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The myth of springer fitness

One of the big attractions of English springer spaniels as shooting companions is that they are tough dogs, not troubled by many of the hereditary diseases that you find in Labradors.

However, is this concept of health an illusion because so few springers are ever health tested? The recently launched Breed Health Survey for English Springer Spaniels has been designed to come up with the answers. It aims to give an accurate picture of the health and temperament of the breed.

The survey has been designed by the joint health co-ordinators for the UK English springer spaniel breed clubs. It aims to put any problems in context by asking owners to submit reports on both their healthy dogs, as well as those with diagnosed health conditions — and also to report on any dog they have owned that has died since January 2008.

Anyone in the UK who owns a springer can take part in the survey, whether their dog, or dogs, are Kennel Club (KC) registered or not.

Before looking at the survey, I turned to the website of the English Springer Spaniel Club. It declares: “English springer spaniels are not troubled in general by serious health problems, other than some of the usual canine illnesses and infectious diseases that can affect the canine population.”

Do you know the score?

However, a quick check of the breed’s hip scores shows that the five-year breed mean score, under the British Veterinary Association (BVA)/KC scheme, is 12.2, while that for the Labrador is 11.3. Are we springer owners kidding ourselves that our breed is healthier than it really is?

In the case of hip scores, it’s difficult to draw any conclusions. Fewer than 1,000 springers have been scored, compared with almost 80,000 Labradors. It’s also certain that the great majority of those scored springers were showbred, rather than working, dogs. Most advertisements for Labrador stud dogs tell you the animal’s hip scores. I’ve never seen similar figures supplied for a working springer stud.

I asked a veterinary surgeon friend, who has three springers of her own, for her thoughts on the general health of the breed. “We don’t see that many sick springers, but the youngsters are prone to injury due to their exuberant natures, especially if not well trained,” she told me. “Many middle-aged springers have arthritis and muscular pain, but this is often overlooked by gundog owners who think that if the dog still wants to work, it can’t be in pain.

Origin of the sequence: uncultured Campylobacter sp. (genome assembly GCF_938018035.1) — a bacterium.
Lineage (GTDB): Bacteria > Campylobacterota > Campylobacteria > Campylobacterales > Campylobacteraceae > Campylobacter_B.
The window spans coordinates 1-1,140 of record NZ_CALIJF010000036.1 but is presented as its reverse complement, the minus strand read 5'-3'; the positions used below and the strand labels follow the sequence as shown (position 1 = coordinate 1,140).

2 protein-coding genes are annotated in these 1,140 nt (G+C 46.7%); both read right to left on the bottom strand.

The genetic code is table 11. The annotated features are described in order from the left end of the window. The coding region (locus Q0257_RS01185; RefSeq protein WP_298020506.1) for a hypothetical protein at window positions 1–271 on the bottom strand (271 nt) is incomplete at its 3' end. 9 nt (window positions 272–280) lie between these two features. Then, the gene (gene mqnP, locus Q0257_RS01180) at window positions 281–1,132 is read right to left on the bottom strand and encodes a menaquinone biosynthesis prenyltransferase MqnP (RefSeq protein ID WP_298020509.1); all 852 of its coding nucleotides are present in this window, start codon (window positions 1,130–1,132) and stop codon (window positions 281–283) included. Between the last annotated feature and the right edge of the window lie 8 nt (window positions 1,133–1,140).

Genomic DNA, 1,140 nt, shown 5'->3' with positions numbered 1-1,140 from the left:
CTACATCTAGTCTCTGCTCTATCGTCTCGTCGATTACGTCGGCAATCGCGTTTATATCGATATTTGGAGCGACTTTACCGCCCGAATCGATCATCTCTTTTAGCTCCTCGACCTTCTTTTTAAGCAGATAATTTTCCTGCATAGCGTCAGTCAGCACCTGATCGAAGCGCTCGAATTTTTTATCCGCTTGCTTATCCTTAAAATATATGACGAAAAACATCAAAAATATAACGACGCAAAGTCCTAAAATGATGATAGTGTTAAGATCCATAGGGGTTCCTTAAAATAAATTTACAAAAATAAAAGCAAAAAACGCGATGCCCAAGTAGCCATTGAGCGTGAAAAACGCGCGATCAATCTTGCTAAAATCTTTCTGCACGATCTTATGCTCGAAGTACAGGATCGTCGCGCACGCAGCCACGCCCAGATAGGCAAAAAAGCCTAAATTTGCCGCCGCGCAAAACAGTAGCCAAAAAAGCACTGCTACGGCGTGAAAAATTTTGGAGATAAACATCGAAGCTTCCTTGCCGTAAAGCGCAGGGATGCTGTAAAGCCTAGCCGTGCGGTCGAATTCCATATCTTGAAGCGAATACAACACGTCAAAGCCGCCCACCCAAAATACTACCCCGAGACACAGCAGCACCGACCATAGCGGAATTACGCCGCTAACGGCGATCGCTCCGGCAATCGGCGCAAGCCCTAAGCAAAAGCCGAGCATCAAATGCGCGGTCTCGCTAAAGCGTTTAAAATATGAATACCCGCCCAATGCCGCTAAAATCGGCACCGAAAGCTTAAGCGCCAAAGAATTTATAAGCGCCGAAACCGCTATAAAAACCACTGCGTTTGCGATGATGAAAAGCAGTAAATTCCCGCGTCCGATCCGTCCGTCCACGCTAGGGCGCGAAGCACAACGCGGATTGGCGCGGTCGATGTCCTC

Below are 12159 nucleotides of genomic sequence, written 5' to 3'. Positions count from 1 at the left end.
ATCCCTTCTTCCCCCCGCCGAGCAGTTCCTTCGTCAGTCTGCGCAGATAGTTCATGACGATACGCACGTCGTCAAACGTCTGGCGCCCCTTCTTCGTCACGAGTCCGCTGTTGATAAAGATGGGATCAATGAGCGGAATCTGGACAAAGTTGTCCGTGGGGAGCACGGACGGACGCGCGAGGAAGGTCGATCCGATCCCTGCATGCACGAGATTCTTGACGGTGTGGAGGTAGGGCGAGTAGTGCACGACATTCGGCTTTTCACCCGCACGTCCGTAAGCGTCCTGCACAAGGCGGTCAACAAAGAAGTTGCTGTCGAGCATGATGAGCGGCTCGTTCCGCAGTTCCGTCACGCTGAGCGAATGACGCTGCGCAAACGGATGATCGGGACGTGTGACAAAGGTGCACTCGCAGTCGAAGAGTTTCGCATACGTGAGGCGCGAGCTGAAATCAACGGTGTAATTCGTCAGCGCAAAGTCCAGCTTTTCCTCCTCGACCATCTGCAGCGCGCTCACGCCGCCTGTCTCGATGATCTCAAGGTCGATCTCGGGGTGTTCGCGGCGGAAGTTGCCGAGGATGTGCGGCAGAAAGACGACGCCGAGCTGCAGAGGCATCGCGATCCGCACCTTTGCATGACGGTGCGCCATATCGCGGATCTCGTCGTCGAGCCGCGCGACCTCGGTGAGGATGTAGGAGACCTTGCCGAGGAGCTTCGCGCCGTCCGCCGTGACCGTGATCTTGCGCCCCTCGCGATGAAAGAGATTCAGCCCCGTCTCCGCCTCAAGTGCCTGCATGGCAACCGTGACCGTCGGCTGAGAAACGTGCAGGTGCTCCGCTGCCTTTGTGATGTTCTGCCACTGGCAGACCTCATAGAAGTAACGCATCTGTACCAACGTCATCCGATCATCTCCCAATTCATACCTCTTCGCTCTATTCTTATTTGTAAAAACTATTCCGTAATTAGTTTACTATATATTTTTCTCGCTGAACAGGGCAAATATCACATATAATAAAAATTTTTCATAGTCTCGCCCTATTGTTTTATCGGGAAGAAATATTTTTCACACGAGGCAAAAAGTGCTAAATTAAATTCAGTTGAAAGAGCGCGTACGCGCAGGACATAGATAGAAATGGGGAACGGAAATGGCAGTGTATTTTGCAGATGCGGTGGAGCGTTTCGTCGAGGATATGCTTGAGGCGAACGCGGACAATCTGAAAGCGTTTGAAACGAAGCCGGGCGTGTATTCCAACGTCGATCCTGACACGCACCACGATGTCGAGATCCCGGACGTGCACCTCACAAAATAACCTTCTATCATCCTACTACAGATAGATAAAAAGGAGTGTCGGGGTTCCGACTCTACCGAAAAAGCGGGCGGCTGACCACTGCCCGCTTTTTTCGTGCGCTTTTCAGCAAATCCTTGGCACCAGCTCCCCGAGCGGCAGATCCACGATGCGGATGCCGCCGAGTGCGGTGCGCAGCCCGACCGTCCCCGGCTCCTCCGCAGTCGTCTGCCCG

“Elbow arthritis is quite common and I suspect many suffer from subclinical incomplete ossifi cation of the humeral condyle that, in some cases, leads to a fracture of the elbow. It’s the biggest inherited health problem the [springer] faces, but the only one we can’t screen for. We see occasional heart problems but usually in quite old springers.

“Springers are prone to lumpiness in later life, though most of the tumours seem to be benign. Mammary tumours can be seen in older entire females, but whether this is a breed risk or whether we see more in springers (and Labs and cockers) because, as working dogs, they are less likely to be spayed, I couldn’t say.

“For most non-breeding dogs an annual health examination by the vet will suffice, though owners could add a basic blood screen every couple of years from age seven or eight to pick up age-related kidney and liver problems. For breeding dogs I personally think hip scoring and KC/BVA eye testing is the minimum for a breeding bitch, and these plus the three DNA tests for a stud dog, but many would disagree.”

I asked Christine Bridgwater, secretary of the Meon Valley Working Spaniel Club, for her thoughts. Christine is well known as a strong supporter of health testing springers, and she believes in hip scoring and anything else you can check for.

“Knowledge is empowering,” she said. “There is no need to discount a carrier from any breeding programme if the animal is otherwise fit for purpose, be it working or showing. The survey is important, but I found it patronising when it came to the behaviour questions, as all the problems listed are socialising and training failures by the owners.”

A few minutes of your time

If you take part in the survey, don’t be put off by the drawing of what is unmistakably a show-bred springer on the home page. If the survey is to be a success, it’s vital that as many people as possible take part — including owners of both healthy springers and those with health problems. It is a very user-friendly survey, mainly requiring box-ticking. It took me around three minutes to complete for my seven-year-old spaniel, Rowan, who is in good health.

There are around 18 categories of diagnosed health conditions to report, ranging from aural to urologic, with the opportunity to describe individual health problems in more detail. Responses are requested by the end of next month. There’s no indication when the results will be published, but I look forward to commenting on them here in due course.

To take part in the survey, go to